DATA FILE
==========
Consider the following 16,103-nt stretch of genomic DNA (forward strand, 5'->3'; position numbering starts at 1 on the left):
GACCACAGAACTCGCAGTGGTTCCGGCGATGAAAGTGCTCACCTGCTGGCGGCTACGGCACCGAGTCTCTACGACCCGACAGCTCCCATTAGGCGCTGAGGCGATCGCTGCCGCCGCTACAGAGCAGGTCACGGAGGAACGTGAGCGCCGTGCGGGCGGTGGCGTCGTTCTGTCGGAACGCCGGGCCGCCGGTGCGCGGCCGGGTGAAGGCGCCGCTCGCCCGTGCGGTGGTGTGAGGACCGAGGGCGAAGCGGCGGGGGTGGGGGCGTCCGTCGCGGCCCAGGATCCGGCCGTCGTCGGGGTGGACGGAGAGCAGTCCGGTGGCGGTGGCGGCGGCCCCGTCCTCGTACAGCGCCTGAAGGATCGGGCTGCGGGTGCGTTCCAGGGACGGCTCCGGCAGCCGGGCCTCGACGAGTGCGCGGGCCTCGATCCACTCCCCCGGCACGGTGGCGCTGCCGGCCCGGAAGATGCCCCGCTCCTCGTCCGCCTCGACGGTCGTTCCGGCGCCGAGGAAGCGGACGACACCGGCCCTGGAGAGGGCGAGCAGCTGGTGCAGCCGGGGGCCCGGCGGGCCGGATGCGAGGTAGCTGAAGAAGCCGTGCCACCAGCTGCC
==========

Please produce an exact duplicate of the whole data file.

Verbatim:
Consider the following 16,103-nt stretch of genomic DNA (forward strand, 5'->3'; position numbering starts at 1 on the left):
GACCACAGAACTCGCAGTGGTTCCGGCGATGAAAGTGCTCACCTGCTGGCGGCTACGGCACCGAGTCTCTACGACCCGACAGCTCCCATTAGGCGCTGAGGCGATCGCTGCCGCCGCTACAGAGCAGGTCACGGAGGAACGTGAGCGCCGTGCGGGCGGTGGCGTCGTTCTGTCGGAACGCCGGGCCGCCGGTGCGCGGCCGGGTGAAGGCGCCGCTCGCCCGTGCGGTGGTGTGAGGACCGAGGGCGAAGCGGCGGGGGTGGGGGCGTCCGTCGCGGCCCAGGATCCGGCCGTCGTCGGGGTGGACGGAGAGCAGTCCGGTGGCGGTGGCGGCGGCCCCGTCCTCGTACAGCGCCTGAAGGATCGGGCTGCGGGTGCGTTCCAGGGACGGCTCCGGCAGCCGGGCCTCGACGAGTGCGCGGGCCTCGATCCACTCCCCCGGCACGGTGGCGCTGCCGGCCCGGAAGATGCCCCGCTCCTCGTCCGCCTCGACGGTCGTTCCGGCGCCGAGGAAGCGGACGACACCGGCCCTGGAGAGGGCGAGCAGCTGGTGCAGCCGGGGGCCCGGCGGGCCGGATGCGAGGTAGCTGAAGAAGCCGTGCCACCAGCTGCC